Pittsburgh Athletic Association Faces an Uncertain Future
In each Transitions section of Preservation magazine, we highlight places of local and national importance that have recently been restored, are currently threatened, have been saved from demolition or neglect, or have been lost. Here's one from Fall 2017.
When celebrated Pittsburgh architect Benno Janssen designed a building to house the nascent Pittsburgh Athletic Association (PAA), he used a Venetian palace as a prototype. The structure was completed in 1911, and has been home to the athletic and social club ever since. As Matthew Falcone of Preservation Pittsburgh explains, the PAA’s construction in the city’s Oakland neighborhood was in line with the larger City Beautiful movement popular with America’s architects and urban planners at the time.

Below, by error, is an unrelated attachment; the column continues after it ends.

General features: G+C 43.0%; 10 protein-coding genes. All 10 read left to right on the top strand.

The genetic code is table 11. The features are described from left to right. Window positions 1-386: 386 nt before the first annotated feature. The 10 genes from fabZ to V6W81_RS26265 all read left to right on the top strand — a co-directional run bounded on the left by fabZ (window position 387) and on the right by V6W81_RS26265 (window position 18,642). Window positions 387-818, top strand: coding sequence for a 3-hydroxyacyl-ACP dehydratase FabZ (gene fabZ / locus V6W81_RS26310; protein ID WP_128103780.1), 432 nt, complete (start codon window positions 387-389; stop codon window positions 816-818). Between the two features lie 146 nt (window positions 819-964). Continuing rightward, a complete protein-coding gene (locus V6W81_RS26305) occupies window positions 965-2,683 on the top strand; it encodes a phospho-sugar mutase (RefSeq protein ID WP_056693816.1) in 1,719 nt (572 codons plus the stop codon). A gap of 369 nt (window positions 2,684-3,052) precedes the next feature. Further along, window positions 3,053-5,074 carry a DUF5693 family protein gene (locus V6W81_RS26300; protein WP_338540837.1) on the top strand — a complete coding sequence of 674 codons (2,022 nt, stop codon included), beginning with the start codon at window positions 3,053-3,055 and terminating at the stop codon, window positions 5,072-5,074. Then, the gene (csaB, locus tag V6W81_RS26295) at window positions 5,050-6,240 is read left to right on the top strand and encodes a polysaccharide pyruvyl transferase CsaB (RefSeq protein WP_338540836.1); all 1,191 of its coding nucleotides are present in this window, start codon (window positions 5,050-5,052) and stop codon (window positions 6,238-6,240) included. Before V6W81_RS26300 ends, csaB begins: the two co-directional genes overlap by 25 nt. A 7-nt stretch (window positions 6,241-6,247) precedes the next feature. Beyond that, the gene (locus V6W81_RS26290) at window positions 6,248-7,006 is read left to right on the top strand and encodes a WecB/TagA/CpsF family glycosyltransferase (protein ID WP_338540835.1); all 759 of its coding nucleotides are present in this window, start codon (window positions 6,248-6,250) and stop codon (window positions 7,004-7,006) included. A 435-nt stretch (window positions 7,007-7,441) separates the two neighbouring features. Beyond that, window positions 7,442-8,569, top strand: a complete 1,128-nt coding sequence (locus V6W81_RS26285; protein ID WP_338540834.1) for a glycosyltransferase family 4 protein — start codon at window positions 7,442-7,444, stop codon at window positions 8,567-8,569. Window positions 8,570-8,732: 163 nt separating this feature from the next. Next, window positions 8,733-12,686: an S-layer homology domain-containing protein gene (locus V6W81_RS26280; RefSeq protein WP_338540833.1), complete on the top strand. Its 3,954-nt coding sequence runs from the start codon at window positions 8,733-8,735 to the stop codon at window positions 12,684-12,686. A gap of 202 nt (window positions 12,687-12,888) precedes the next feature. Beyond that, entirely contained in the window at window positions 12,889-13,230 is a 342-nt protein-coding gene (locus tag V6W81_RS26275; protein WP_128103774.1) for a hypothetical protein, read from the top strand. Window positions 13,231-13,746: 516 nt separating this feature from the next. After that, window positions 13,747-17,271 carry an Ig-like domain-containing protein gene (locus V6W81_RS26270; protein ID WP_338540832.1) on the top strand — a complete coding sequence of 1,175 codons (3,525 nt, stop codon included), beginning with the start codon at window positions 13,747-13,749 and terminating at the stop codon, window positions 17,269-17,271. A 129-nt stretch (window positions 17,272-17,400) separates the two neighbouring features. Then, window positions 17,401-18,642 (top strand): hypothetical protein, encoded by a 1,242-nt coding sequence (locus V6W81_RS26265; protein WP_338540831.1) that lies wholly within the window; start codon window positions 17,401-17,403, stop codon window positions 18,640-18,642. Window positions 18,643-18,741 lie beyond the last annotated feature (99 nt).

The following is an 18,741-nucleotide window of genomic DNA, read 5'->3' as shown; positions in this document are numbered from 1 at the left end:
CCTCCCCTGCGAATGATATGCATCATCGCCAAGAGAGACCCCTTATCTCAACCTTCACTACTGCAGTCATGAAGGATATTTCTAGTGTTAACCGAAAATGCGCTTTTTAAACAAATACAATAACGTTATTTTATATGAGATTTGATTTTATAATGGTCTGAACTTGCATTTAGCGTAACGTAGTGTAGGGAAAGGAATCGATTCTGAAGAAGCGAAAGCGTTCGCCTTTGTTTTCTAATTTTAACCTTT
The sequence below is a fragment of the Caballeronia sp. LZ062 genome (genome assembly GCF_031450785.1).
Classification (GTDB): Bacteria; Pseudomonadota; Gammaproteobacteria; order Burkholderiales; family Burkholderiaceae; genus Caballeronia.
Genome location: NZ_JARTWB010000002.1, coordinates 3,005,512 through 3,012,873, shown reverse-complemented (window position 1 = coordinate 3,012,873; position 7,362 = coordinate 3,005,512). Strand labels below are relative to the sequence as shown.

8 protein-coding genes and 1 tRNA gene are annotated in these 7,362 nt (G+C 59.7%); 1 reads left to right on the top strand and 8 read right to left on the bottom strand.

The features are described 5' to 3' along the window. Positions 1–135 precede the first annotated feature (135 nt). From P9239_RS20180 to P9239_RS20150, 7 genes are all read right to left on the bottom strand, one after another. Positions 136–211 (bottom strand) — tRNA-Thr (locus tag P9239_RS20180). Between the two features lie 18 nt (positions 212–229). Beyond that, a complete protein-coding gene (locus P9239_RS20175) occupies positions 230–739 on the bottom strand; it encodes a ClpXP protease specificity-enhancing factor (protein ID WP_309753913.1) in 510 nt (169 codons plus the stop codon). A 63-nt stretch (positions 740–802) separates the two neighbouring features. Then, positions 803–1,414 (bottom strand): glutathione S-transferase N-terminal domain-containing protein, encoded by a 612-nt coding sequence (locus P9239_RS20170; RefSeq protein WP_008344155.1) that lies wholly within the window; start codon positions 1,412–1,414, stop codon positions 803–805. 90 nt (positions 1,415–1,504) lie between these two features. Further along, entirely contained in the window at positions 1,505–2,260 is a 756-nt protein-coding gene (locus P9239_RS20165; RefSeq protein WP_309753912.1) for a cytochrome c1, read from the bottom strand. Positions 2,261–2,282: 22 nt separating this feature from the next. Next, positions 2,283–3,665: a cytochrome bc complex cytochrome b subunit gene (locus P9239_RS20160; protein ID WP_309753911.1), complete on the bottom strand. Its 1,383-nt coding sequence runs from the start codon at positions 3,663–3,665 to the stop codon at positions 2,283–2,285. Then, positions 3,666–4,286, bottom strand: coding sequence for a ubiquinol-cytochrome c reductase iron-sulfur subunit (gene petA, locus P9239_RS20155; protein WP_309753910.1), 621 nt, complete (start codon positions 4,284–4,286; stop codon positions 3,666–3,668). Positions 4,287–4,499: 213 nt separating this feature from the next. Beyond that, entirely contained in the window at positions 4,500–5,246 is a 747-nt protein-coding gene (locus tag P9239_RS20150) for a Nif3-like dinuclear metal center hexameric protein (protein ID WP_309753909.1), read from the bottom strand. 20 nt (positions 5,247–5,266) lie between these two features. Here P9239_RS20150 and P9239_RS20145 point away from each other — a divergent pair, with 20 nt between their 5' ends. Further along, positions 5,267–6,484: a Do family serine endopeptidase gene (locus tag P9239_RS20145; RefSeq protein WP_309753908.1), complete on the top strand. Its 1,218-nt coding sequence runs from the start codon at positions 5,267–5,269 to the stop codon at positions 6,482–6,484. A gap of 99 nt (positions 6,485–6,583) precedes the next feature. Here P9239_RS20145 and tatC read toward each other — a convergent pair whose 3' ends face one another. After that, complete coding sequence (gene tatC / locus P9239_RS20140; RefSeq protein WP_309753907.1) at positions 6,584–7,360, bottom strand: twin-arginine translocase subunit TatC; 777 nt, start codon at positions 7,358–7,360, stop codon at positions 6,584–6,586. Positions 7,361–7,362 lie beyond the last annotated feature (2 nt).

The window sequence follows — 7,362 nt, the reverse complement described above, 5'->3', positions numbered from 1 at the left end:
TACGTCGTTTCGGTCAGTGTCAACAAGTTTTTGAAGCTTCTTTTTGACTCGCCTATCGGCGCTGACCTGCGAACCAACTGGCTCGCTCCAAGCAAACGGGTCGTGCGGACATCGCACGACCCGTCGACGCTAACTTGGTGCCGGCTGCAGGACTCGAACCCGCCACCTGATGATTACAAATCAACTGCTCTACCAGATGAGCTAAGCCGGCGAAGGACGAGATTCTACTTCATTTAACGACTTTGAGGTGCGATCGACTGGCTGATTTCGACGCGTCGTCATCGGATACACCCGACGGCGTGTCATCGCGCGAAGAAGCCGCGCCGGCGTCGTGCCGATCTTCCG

In more recent years, however, the PAA has faced mounting debt due to declining membership. In April of 2017, the organization managed to avoid a sheriff’s sale of its furniture, paintings, liquor license, and kitchen appliances by paying $55,000 toward money it owed for the county’s 7 percent drink and hotel occupancy taxes. In the same month, the city shut off the building’s water supply because of unpaid bills. Although it is offered some protections by virtue of its location in a larger local historic district, Preservation Pittsburgh is concerned about the building’s continued upkeep and maintenance in the face of the PAA’s financial difficulties. As of press time, the athletic club was working with outside partners to try and find a way to remain within a smaller footprint in the building.